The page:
Archives for October 2010

American Civil War Game Fire and Fury After Action Report

Hey Everyone, well I finally got around to posting the battle Ron and I had with the Fire & Fury rules.

For those of you just starting to follow the blog, Ron and I are in the middle of playing and then reporting our thoughts on 4 different miniature war games over the next few months.  You might ask your self why would it take months to play four American Civil War games?  Well it doesnt take four months to play each one once, but to do them justice Id like to play each one a few times.

Im not sure about you but I find it hard to play a game once and really give it a fair shake (no pun intended there.) LOL.  The first time I play a game, especially miniature war games, that seem to have longer rule books, it really takes about 3 to 4 sessions before you really can get the full feel of a game.  Typically after the first play through, Ill go back and read the whole rulebook again to see what things we overlooked.   This usually will allow the 2nd time to be a little more smooth, and by the 3rd or maybe 4th if we still made some mistakes, Ill have a pretty good idea if I like the mechanics or not.

I live in West Fargo, so we created a generic battle and I names it the Battle of Fargo Forks.  Basically we had some woods, a couple hills and the all important strategically important crossroads to battle over.  We used a unit generator that Ron had, which Ill need to get the name of it from him to share in the post, and we used it to create the unit sizes and quality.

Using part of the roster from one of my favorite battles, The Battle of Seven Pines, we put together a quick Roster, again we wanted to keep this simple since it had been years since we have played and we wanted to test out the rules again.

Here was the OOB we used.


Heintzlmann’s (Ex) Corps

N. Kearney’s Division (Ex)

C. Naglee               7/5/3       Crack

D. Wessells           7/6/4       Green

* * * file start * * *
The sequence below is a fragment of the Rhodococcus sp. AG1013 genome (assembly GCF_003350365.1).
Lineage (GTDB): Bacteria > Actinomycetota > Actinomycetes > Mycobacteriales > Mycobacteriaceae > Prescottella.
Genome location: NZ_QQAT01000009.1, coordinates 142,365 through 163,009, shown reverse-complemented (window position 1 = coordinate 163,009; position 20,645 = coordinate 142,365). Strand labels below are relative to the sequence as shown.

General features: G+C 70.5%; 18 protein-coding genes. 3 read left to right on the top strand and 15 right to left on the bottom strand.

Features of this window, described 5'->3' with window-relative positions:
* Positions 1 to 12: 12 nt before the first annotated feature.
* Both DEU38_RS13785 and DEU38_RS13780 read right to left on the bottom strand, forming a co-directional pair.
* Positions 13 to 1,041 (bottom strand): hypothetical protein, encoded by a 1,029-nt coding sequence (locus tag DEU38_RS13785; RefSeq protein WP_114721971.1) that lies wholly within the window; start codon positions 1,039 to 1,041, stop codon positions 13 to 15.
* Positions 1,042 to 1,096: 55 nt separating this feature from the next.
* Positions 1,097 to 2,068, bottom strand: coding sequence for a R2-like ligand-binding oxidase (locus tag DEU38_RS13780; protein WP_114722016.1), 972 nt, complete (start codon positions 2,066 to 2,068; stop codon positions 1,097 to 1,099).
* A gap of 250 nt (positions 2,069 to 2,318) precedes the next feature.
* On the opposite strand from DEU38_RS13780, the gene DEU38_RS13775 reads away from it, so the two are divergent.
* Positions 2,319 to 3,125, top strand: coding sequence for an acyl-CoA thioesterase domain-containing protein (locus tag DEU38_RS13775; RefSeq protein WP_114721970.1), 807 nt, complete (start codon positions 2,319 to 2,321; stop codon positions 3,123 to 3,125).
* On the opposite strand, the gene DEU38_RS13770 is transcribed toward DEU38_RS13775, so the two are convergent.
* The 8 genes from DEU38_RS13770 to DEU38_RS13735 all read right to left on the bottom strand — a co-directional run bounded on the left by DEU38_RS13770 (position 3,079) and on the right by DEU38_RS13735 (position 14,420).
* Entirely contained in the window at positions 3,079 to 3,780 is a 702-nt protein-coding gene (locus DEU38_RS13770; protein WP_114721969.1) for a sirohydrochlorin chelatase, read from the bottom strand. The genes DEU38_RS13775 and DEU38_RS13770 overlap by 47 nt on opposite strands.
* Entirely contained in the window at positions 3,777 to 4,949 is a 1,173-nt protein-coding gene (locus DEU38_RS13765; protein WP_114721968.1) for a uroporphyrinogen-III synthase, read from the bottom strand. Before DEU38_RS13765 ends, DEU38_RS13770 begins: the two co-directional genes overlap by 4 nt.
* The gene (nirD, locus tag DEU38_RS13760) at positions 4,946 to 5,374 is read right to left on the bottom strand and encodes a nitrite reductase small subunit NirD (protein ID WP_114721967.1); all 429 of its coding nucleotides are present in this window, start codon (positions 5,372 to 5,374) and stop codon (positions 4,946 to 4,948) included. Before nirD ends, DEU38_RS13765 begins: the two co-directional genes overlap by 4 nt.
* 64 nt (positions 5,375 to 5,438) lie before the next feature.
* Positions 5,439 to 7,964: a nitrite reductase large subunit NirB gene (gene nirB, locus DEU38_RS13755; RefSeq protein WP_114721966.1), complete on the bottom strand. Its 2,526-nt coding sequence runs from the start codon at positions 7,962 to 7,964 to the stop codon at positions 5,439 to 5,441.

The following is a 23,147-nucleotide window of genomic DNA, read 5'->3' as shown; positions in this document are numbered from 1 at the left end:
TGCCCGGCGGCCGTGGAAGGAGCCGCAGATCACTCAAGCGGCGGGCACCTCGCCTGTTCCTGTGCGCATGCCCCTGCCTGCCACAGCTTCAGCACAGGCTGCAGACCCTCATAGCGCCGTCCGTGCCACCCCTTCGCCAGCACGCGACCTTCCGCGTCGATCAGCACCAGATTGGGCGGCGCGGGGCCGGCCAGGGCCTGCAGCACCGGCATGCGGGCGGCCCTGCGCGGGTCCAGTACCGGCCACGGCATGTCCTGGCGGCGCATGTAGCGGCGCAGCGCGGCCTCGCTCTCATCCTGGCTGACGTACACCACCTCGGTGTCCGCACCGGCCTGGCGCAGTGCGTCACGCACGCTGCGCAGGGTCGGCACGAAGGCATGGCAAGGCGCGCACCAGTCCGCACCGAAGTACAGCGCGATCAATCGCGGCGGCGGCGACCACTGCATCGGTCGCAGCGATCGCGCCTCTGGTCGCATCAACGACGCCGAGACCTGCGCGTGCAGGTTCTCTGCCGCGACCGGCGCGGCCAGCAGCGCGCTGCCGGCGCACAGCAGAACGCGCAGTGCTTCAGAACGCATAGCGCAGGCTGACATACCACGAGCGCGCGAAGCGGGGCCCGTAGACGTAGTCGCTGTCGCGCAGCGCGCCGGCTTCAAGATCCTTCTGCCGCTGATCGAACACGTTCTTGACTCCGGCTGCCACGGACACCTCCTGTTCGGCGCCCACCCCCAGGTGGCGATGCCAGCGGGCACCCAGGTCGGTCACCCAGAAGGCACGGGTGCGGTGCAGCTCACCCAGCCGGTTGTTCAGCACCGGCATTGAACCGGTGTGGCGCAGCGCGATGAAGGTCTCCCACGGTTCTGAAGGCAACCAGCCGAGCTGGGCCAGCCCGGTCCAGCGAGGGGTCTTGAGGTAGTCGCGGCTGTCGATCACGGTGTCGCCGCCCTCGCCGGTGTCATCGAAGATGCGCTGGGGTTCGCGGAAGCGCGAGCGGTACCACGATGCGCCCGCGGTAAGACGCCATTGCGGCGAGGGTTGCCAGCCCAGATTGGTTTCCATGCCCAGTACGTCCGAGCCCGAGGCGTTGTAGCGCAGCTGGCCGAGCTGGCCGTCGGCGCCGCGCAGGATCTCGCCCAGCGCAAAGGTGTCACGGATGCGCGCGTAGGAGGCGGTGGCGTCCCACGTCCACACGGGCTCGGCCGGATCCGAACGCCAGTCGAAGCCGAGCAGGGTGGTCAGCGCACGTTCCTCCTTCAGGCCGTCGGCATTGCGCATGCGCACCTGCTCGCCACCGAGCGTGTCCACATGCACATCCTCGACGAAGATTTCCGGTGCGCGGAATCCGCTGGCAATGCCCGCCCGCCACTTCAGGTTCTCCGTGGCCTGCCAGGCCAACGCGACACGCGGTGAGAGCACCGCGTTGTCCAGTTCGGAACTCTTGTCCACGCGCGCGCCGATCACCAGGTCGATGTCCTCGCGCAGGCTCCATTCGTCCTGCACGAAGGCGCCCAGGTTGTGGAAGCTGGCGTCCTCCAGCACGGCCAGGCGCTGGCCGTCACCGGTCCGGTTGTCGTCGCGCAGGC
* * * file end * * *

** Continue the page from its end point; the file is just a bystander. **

I. Peck (Ex) 10/7/4     Crack

K. Devens(Ex) 5/4/3       Veteran

O. Berry                 7/5/3       Crack Cavalry

Artillery                 1 Gun


Longstreet’s Corps

RH Anderson’s Division

Rodes                     6/5/4       Green

Rains                      6/4/2       Crack

Jenkins                   7/5/3       Crack

Kemper                  11/9/6     Green

E. Palmer                11/9/6     Green

Ambercrombe       5/3/2       Crack Cavalry

Artillery                 2 Guns

So here is some of the pictures from our battle along with some brief explanations.  I was the North and Ron was the South.

American Civil War Game Fire & Fury

American Civil War Game Fire & Fury

Above you can see the Starting board, we played on a 4 x 6 foot table using felt for our grass.  The patches of felt with trees are woods and you can see the 2 hills that the smaller union force was going to defend on the left side of the picture.  Just right of the road heading toward the bottom of the picture you can see a stone wall and a building were a union Brigade has taken up defense.  If you click on the pictures, it will bring you to another one to click and they get much bigger to see some more detail.

Union Brigade tries to hold the stone wall.

Union Brigade tries to hold the stone wall.

Here is a close up of that same stonewall and building.  I put D. Wessell’s Union Brigade there, hoping those green troops would fair better with some support of the stonewall and some artillery support to their rear.  Kemper’s Confederate brigade is assaulting the position as E. Palmer lags behind, for most of the game Palmer’s Brigade sat or moved half speed do to command issues.

Confederate attack hits the heavily defended woods

Confederate attack hits the heavily defended woods

Here is the Confederate center right.  Moving into the heavily defended woods.  The Union Brigades held out best here, but eventually the Union right would collapse and allow the Confederates to wheel into the brigade on the far right, and sweep the Union out of the woods.

C. Naglee's Union Brigade too little too late

C. Naglee's Union Brigade too little too late

Here is late in the game, Naglee’s briagde is coming up the road, on the far right you can see the Union troops have fallen back.    The confederates have over run and routed the Union brigade in the left woods and you can see in the bottom left corner, uh huh, those are confederate cavalry, having their pickings in the Union rear.  Naglee never even got out of column formation before he was destroyed.

I’m working on a grading system for games on my site, so for now Ill hold off on all the details but a quick overview for me was it played pretty fast, you got to enjoy moving lots of troops around on the table, it felt a little more like a regimental level game with all the lines of troops, and combat seemed a little heavy on the melee, but Ill cover that more later.  Overall?  I did enjoy the game for the most part, but am eager to try Regimental Fire & Fury.

Till next time, good gaming to ya.

Creating Command Stands for the Fire & Fury American Civil War Game